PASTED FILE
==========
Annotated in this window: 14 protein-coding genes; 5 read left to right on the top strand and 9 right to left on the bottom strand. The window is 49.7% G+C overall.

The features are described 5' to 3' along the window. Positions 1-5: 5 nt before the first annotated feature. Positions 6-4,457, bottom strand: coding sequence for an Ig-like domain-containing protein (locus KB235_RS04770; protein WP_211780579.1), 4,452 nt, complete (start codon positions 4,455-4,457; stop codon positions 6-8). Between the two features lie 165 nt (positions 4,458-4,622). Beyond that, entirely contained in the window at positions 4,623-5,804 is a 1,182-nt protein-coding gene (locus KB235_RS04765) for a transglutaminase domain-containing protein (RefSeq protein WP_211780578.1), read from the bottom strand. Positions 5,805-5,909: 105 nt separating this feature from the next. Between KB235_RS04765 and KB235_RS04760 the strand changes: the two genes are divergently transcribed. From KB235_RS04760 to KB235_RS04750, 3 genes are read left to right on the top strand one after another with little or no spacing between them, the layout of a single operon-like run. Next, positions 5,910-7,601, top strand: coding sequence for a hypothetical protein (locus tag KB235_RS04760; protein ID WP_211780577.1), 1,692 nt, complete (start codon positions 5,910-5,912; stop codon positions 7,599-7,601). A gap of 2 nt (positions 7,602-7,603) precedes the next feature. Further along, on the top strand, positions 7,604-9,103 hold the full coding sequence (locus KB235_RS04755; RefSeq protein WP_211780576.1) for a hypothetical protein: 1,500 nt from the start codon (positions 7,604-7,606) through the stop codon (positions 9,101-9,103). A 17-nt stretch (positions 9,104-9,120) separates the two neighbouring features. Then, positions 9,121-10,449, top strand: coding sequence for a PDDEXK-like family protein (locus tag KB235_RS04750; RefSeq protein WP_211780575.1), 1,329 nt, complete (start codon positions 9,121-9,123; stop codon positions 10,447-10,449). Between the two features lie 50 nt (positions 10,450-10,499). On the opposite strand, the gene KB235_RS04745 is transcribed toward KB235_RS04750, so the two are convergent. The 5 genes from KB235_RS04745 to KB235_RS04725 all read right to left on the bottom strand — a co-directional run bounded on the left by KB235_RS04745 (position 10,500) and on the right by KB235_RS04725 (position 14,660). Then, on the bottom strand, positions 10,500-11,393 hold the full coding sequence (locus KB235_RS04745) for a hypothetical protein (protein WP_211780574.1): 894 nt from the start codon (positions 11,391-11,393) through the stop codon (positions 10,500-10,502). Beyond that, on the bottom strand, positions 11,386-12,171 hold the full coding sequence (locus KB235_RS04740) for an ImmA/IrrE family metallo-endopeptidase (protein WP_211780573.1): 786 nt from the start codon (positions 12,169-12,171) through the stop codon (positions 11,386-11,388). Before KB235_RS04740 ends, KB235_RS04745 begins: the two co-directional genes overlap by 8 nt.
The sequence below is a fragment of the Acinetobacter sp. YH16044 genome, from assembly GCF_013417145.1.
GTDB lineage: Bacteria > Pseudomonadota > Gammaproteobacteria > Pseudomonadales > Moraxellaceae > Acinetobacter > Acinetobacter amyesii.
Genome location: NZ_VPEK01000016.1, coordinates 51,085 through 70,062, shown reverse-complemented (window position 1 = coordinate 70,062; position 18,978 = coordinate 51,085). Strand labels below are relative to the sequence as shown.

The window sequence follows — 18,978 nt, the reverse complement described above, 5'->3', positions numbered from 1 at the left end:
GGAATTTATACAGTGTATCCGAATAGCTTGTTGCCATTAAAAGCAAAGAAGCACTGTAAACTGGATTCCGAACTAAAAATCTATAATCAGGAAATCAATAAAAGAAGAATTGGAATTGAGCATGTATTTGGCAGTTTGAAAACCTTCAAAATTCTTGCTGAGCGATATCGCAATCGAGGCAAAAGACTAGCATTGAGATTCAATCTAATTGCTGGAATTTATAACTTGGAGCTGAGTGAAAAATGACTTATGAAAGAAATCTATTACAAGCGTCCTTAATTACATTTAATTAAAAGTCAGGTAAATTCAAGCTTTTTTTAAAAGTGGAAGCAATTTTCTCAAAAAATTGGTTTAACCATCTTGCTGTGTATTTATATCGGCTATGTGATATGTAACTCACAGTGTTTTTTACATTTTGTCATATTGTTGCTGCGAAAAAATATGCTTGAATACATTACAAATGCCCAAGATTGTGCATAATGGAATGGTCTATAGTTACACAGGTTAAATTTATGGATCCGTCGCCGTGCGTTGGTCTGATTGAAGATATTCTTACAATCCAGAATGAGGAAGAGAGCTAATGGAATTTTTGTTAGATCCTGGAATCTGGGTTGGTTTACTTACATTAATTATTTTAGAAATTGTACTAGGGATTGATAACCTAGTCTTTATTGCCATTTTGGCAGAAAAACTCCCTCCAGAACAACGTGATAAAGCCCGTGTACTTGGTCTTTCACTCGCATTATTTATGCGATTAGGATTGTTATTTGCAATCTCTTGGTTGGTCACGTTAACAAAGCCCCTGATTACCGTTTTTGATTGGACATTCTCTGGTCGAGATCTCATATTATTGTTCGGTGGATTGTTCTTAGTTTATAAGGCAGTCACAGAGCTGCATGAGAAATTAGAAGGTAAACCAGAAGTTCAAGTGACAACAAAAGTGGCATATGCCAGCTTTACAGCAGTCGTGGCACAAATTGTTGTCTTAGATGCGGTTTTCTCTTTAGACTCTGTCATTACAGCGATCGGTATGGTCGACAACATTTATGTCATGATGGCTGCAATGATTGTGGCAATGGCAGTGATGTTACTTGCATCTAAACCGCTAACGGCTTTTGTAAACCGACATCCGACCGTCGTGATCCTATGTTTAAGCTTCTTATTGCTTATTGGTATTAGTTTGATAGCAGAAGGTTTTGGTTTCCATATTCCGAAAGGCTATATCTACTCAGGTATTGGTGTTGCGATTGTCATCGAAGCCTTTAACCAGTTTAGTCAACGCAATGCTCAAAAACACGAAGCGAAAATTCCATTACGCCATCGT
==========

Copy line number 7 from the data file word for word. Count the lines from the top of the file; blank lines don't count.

GGAATTTATACAGTGTATCCGAATAGCTTGTTGCCATTAAAAGCAAAGAAGCACTGTAAACTGGATTCCGAACTAAAAATCTATAATCAGGAAATCAATAAAAGAAGAATTGGAATTGAGCATGTATTTGGCAGTTTGAAAACCTTCAAAATTCTTGCTGAGCGATATCGCAATCGAGGCAAAAGACTAGCATTGAGATTCAATCTAATTGCTGGAATTTATAACTTGGAGCTGAGTGAAAAATGACTTATGAAAGAAATCTATTACAAGCGTCCTTAATTACATTTAATTAAAAGTCAGGTAAATTCAAGCTTTTTTTAAAAGTGGAAGCAATTTTCTCAAAAAATTGGTTTAACCATCTTGCTGTGTATTTATATCGGCTATGTGATATGTAACTCACAGTGTTTTTTACATTTTGTCATATTGTTGCTGCGAAAAAATATGCTTGAATACATTACAAATGCCCAAGATTGTGCATAATGGAATGGTCTATAGTTACACAGGTTAAATTTATGGATCCGTCGCCGTGCGTTGGTCTGATTGAAGATATTCTTACAATCCAGAATGAGGAAGAGAGCTAATGGAATTTTTGTTAGATCCTGGAATCTGGGTTGGTTTACTTACATTAATTATTTTAGAAATTGTACTAGGGATTGATAACCTAGTCTTTATTGCCATTTTGGCAGAAAAACTCCCTCCAGAACAACGTGATAAAGCCCGTGTACTTGGTCTTTCACTCGCATTATTTATGCGATTAGGATTGTTATTTGCAATCTCTTGGTTGGTCACGTTAACAAAGCCCCTGATTACCGTTTTTGATTGGACATTCTCTGGTCGAGATCTCATATTATTGTTCGGTGGATTGTTCTTAGTTTATAAGGCAGTCACAGAGCTGCATGAGAAATTAGAAGGTAAACCAGAAGTTCAAGTGACAACAAAAGTGGCATATGCCAGCTTTACAGCAGTCGTGGCACAAATTGTTGTCTTAGATGCGGTTTTCTCTTTAGACTCTGTCATTACAGCGATCGGTATGGTCGACAACATTTATGTCATGATGGCTGCAATGATTGTGGCAATGGCAGTGATGTTACTTGCATCTAAACCGCTAACGGCTTTTGTAAACCGACATCCGACCGTCGTGATCCTATGTTTAAGCTTCTTATTGCTTATTGGTATTAGTTTGATAGCAGAAGGTTTTGGTTTCCATATTCCGAAAGGCTATATCTACTCAGGTATTGGTGTTGCGATTGTCATCGAAGCCTTTAACCAGTTTAGTCAACGCAATGCTCAAAAACACGAAGCGAAAATTCCATTACGCCATCGT